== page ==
The top 10 health industry issues for 2015 explained in infographics
Pricewaterhouse Coopers recently published a report on the Top health industry issues of 2015. We did the job of summarizing the main points of the report so you can review the state of the industry at a glance.
Issue 1: DYI healthcare
High tech, personal medical devices are making their way from the hospital into the home. We are seeing wearable tech move from exercise into the medical arena. Examples include:
- vital signs monitors
- blood and urine analysis tools that tether to smartphones
- medication adherence devices that attach to pill bottles.
Issue 2: Leap from mobile app to medical device
Mobile apps are being approved by the FDA as digital therapeutics and physicians are becoming more likely to use them in practice.
Issue 3: Balancing privacy and convenience
Consumers want access to their data but they want it protected and private. They want to be the gatekeepers of their own health.
Issue 4: High-cost patients spark innovations
The oldest and poorest patients, the dual eligible Medicare/Medicaid beneficiaries, consume 20% of the nation’s healthcare spending. Innovations in care coordination are becoming more plentiful and accessible in more communities.
Issue 5: Putting a price on positive outcomes
Drugs are getting more expensive for consumers and health systems. Buyers are getting choosier. Faced with tough scrutiny, drug developers are being forced to demonstrate the efficacy of their drugs is worth the price. Precision medicine through genetic testing is becoming more attractive to patients, but the populace is divided on how much they would be willing to spend.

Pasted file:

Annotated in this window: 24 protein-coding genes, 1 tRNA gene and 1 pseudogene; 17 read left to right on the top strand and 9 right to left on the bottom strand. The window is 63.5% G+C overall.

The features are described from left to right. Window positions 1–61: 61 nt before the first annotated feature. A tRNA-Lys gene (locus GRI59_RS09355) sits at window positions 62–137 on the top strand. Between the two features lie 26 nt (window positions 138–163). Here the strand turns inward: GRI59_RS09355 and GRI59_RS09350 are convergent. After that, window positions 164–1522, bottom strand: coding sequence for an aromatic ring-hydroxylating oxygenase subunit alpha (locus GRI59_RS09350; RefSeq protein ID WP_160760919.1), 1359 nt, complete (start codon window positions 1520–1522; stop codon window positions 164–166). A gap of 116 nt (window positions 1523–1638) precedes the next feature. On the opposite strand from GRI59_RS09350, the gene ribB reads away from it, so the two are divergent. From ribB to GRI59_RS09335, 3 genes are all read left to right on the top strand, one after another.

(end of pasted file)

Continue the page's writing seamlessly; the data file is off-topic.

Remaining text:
Issue 6: Open everything to everyone
There has been a big push to bring more transparency to clinical trials and big pharma's relationship to physicians.
Issue 7: Getting to know the newly insured
6 million adults ages 19 - 34 signed up for health coverage since July 2013. Technology startups are working with doctors to form ACOs and are leading the charge in population care management to reduce costs.
Issue 8: Scope of practice expands
It is possible that the US could face a shortage of 50,000 to 100,000 physicians by 2020. Nurses, nurse practitioners, physician assistants and pharmacists may end up becoming the primary care to the underserved. Retail clinics will be another avenue for these caregivers to provide their expertise to the population.
Issue 9: Redefining well-being for millennials
Companies are expected to offer more than just health benefits to attract top talent. Tech culture has influenced work culture throughout the US. "Insurers and healthcare organizations will work closely with employers and consumers to support and enhance the well-being of their members and patients."
Issue 10: Partner to win
20 out of 50 Fortune 50 companies pursued new healthcare partnerships in 2014. An example of this is Theranos and Wallgreens or Google and AbbVie.